She never completed school. She made it to the tenth grade but didn't complete the year. There was work to be done at home for the family and so she gave up her studies to help out there. She took a job at a local Five & Dime and soon had the busiest candy counter in town, not for the fudge she cut into little blocks and sold, but for her winning smile and her sense of humor. She made everyone who came to her counter feel good about themselves.
She married at the age of twenty-one and the next year, gave birth to her first child. Two more children followed in quick succession and then, she was left stranded by the husband she trusted and depended on to provide for her and the little ones. He left her in a coal company house that was in demand by working miners and within two weeks, she was given an eviction notice. She lived through the shame of having to go back to her parents and then later, the pain of having her three young children stolen from her and taken away to another state before a judge could make a custody ruling during a bitter divorce.
She survived a remarriage and giving birth to two more children. She cried through holidays when she thought no one could hear and she hugged us a little bit tighter sometimes when it was one of the other children's birthdays. She survived losing her parents and siblings and her spouse to death and still, somehow, she managed to find humor in small things. She laughed and she made others around her laugh.
Now, at almost 81 years old, she suffers from dementia and assorted health problems that keep her sleeping most of the time and have robbed her of the ability to enjoy life. But still, there are times when something makes her think and she comes alive. The sparkle reappears in her eyes and she grins or smiles when she knows she has made someone else laugh. Those times make up for all the times that she is lost in her own world.
I have found certain things that trigger my mother's mind. Touching her while I talk to her seems to calm her and helps her to focus. Keeping a steady tone of voice helps while speaking sharply to her quickly turns her facial expression to one of apprehension or fear. The biggest trigger however, is laughter.
During a recent visit from a friend, my mother came alive. She felt very comfortable with the visitors and she quickly caught onto all of us sitting around the table laughing. She tried hard to think up jokes to tell them and she would come into the room and quickly let them know what was on her mind. If they laughed, she would say, "Well, I just thought of that and wanted to come and tell you."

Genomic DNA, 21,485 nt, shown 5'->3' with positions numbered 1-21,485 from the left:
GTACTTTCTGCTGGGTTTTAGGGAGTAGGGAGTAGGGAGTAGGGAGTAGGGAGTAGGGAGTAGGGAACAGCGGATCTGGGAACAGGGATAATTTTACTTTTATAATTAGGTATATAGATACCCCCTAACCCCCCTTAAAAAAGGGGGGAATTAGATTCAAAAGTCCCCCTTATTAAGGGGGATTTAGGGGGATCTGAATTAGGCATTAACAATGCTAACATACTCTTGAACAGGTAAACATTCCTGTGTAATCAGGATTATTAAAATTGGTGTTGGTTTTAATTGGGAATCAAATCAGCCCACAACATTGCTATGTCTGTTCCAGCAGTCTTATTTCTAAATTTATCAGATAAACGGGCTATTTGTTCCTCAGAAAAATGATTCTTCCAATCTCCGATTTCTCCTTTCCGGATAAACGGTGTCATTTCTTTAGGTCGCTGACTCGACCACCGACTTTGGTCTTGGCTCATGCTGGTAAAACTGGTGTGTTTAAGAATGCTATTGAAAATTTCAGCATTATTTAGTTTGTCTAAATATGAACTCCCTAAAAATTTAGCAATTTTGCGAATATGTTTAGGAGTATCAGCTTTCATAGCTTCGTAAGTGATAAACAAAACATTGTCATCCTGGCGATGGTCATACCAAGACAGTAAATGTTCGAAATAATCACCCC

She is childlike in many ways, she just loves to be silly and she hasn't thought about any real problems for quite a while. She has no concept of money or bills, she no longer scans the obituaries looking for names she recognizes and she has no desire to look past today. There are times when she is prissy and times when she is sure that her stuffed dog is doing tricks or that someone is talking to her that we don't see.....When I think about it, maybe she is in the best place a person could ever be. I waste moments of my life worrying about being late with a utility payment, who is divorcing and who is ill and I am forever trying to make sure that the future is taken care of.........while I'm too busy to enjoy today.
Today, I lied to my mother, not a serious lie, but a lie. I do it a lot in fact, because they are lies that comfort her or let her be content. Instead of saying, "I'm leaving for five hours and my brother will look in on you," I simply say, "I'm going outside to find something I dropped." She has no concept of time but she can handle the idea of me being gone for minutes while the thought of me being gone for longer makes her feel frightened and nervous.
While my mother still recognizes me, her world has gradually ebbed away from today and now revolves more around yesterday. She doesn't know when she ate last or old how the grandchildren are but if you ask her about the principal of the Junior High she attended, she can describe him in great detail. She sometimes asks questions I have no way of answering but I have learned that rather than saying, "I don't know," I can answer with "I think he moved to California, or I heard she became a teacher." She will nod in satisfaction and it's over. But I do have to be careful.
Dementia is a strange mental illness. She is confused and for the most part, realizes that she is confused. She will ask the same questions over and over again but there are times when she catches her mistakes and occasionally, even mine. Those are the times when just for a brief moment, I am once again the child and she is once again my parent. Most of the time however, those roles have become reversed.
I don't understand the people who put parents in nursing homes and then never go to see them. I know that not all parents were good parents but in my case, I wouldn't leave my kids at a day care and not go back and I can't do that with my mother either.
So, I will continue to find ways to make her laugh! I will try to trigger those moments when her eyes sparkle and her feet tap to music. I will do whatever it takes to make sure she always feels loved and cared for.
Okay, I've said it...........
"Beyond The Sunset" by Daniel O'Donnell
Copyright belonging to Daniel O'Donnell